The Pentagon has decided to go with Return of the JEDI. In this case, that stands for the Joint Enterprise Defense Infrastructure project. (How hard did they have to strain to come up with a Star Wars acronym for that one?) They’ve been considering bids from multiple big tech companies for a contract to develop new cloud computing strategies for the military. Initially, it seemed like Amazon would have the jump on everyone else, but yesterday they announced that the work would be going to Microsoft. (Associated Press)

The Pentagon awarded Microsoft a $10 billion cloud computing contract , snubbing early front-runner Amazon, whose competitive bid drew criticism from President Donald Trump and its business rivals.

Bidding for the huge project, known as Joint Enterprise Defense Infrastructure, or JEDI, pitted leading tech titans Microsoft, Amazon, Oracle and IBM against one another.

The giant contract has attracted more attention than most, sparked by speculation early in the process that Amazon would be the sole winner of the deal. Tech giants Oracle and IBM pushed back with their own bids and also formally protested the bidding process last year.

It sounds like Microsoft had the best plan to accomplish the military’s goals in cloud computing. Of course, the one drawback is that every couple of days you’ll have to shut the entire Pentagon down and restart it, but that’s a small price to pay.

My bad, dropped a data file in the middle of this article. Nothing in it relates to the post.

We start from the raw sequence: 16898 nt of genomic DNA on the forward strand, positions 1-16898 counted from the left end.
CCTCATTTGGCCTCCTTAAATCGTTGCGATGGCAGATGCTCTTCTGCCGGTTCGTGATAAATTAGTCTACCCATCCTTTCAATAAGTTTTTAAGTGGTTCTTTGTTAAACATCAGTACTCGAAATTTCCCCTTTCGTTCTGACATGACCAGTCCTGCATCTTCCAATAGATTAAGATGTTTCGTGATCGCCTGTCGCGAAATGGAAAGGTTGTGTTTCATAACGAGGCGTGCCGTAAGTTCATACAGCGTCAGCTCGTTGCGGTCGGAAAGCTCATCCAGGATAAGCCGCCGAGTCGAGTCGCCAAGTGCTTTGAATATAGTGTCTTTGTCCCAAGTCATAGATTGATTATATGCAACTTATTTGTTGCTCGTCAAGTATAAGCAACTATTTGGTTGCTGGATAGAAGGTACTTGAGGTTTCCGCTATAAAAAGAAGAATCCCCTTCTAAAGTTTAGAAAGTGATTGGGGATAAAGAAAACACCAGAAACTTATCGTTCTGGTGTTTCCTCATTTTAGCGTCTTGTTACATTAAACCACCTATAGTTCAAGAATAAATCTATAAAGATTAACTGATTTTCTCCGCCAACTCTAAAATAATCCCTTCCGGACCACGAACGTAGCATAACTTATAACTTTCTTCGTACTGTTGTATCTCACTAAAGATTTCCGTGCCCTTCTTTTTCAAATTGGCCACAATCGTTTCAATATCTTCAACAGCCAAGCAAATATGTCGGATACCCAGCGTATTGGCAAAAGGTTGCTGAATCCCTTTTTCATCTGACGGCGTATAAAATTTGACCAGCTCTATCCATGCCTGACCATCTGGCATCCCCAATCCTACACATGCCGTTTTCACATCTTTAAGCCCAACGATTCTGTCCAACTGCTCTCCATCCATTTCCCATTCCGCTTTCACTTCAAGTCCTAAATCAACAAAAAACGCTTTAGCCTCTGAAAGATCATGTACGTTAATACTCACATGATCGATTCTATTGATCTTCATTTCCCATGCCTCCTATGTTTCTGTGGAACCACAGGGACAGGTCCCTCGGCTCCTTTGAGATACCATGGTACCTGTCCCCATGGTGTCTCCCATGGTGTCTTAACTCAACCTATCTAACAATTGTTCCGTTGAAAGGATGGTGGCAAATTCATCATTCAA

With the obligatory Windows jokes out of the way, why do we care about this story? As you’ll see in much of the media coverage of this contract, questions are being raised over how Amazon lost out on the bid. President Trump had expressed skepticism over Amazon’s offer on social media. And who owns Amazon? Jeff Bezos. And what else does Bezos own? The Washington Post. And what newspaper does the President mock more than any other aside from possibly the New York Times? I’m sure you get the picture.

It’s also worth asking how comfortable we are with cloud computing these days and whether the military’s secrets will remain secure. I mean, it’s not as if hackers are regularly cracking into the cloud and stealing people’s nude selfies and text message chats, right? But I suppose we’ll just have to trust that Microsoft knows what they’re doing.

Ten billion sounds like a lot for a cloud computing project, though. The deficit just hit one trillion again this year (to the deafening sound of silence from most Republicans) and you know how the old saying goes. Ten billion here… ten billion there… and pretty soon you’re talking about real money. But hey… they just agreed to spend $750K to let a bunch of UFO hunters figure out how to turn the tanks invisible, so I guess they still have money to burn.